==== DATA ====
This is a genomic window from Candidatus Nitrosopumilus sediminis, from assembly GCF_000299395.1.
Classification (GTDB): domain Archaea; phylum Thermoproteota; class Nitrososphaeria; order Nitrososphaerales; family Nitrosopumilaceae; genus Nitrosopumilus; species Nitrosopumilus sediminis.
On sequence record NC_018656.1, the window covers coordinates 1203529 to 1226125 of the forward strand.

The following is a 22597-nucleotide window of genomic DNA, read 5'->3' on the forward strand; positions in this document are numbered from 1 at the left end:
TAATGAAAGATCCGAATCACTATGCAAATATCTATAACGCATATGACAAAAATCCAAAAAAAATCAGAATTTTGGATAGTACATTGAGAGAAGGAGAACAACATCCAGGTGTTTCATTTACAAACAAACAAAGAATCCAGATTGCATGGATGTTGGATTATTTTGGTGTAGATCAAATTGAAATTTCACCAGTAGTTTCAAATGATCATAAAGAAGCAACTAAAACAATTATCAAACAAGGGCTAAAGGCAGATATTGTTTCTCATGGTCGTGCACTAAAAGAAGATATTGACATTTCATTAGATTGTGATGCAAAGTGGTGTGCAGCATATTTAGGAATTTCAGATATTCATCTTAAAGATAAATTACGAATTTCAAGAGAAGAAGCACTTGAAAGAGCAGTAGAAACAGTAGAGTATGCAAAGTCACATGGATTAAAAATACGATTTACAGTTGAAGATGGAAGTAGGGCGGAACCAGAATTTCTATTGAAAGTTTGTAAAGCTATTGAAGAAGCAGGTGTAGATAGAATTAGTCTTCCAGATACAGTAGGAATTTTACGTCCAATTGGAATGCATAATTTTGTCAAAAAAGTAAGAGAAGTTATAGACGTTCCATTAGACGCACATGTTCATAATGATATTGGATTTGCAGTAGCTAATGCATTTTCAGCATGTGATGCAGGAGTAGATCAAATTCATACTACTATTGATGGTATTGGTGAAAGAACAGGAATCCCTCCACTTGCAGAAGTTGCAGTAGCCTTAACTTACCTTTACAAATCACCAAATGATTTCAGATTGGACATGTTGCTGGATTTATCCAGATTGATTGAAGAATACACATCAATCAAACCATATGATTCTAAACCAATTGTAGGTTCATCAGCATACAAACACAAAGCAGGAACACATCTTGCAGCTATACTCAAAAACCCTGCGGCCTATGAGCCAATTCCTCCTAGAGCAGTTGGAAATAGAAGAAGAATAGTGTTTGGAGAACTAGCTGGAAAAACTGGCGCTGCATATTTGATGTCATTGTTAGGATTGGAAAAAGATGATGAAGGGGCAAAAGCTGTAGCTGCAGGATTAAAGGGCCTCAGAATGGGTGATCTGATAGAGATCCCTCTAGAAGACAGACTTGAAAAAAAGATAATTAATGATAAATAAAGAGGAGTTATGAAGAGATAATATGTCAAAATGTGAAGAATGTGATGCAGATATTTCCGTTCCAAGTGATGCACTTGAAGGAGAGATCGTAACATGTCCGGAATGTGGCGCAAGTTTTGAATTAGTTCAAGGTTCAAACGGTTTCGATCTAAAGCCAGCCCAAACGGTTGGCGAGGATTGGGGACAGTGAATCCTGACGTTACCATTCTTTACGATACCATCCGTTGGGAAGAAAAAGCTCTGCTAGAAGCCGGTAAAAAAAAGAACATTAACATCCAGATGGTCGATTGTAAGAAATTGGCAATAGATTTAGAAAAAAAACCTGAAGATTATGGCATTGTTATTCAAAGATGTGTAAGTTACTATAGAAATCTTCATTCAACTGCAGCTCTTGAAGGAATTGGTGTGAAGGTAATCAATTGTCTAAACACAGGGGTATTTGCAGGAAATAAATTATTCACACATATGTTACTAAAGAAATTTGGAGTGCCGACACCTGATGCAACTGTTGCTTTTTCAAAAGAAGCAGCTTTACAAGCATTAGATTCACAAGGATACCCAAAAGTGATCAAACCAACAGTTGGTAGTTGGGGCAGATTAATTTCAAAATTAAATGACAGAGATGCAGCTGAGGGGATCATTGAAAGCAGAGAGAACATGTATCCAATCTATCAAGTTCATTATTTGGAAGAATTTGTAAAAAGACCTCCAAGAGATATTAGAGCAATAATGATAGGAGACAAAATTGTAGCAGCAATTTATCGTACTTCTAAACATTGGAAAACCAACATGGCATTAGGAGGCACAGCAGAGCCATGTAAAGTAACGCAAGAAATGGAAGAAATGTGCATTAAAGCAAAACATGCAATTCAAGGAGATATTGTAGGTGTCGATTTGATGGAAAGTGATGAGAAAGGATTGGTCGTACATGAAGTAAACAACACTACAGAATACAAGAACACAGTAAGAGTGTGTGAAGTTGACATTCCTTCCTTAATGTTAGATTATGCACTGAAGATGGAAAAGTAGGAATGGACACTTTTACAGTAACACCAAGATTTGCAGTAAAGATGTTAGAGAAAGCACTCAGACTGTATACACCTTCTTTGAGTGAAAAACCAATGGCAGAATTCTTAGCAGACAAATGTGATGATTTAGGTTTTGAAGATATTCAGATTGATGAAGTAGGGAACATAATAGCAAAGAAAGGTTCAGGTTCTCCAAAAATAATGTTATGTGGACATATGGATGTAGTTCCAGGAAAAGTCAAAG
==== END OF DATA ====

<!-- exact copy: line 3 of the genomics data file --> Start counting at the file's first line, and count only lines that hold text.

On sequence record NC_018656.1, the window covers coordinates 1203529 to 1226125 of the forward strand.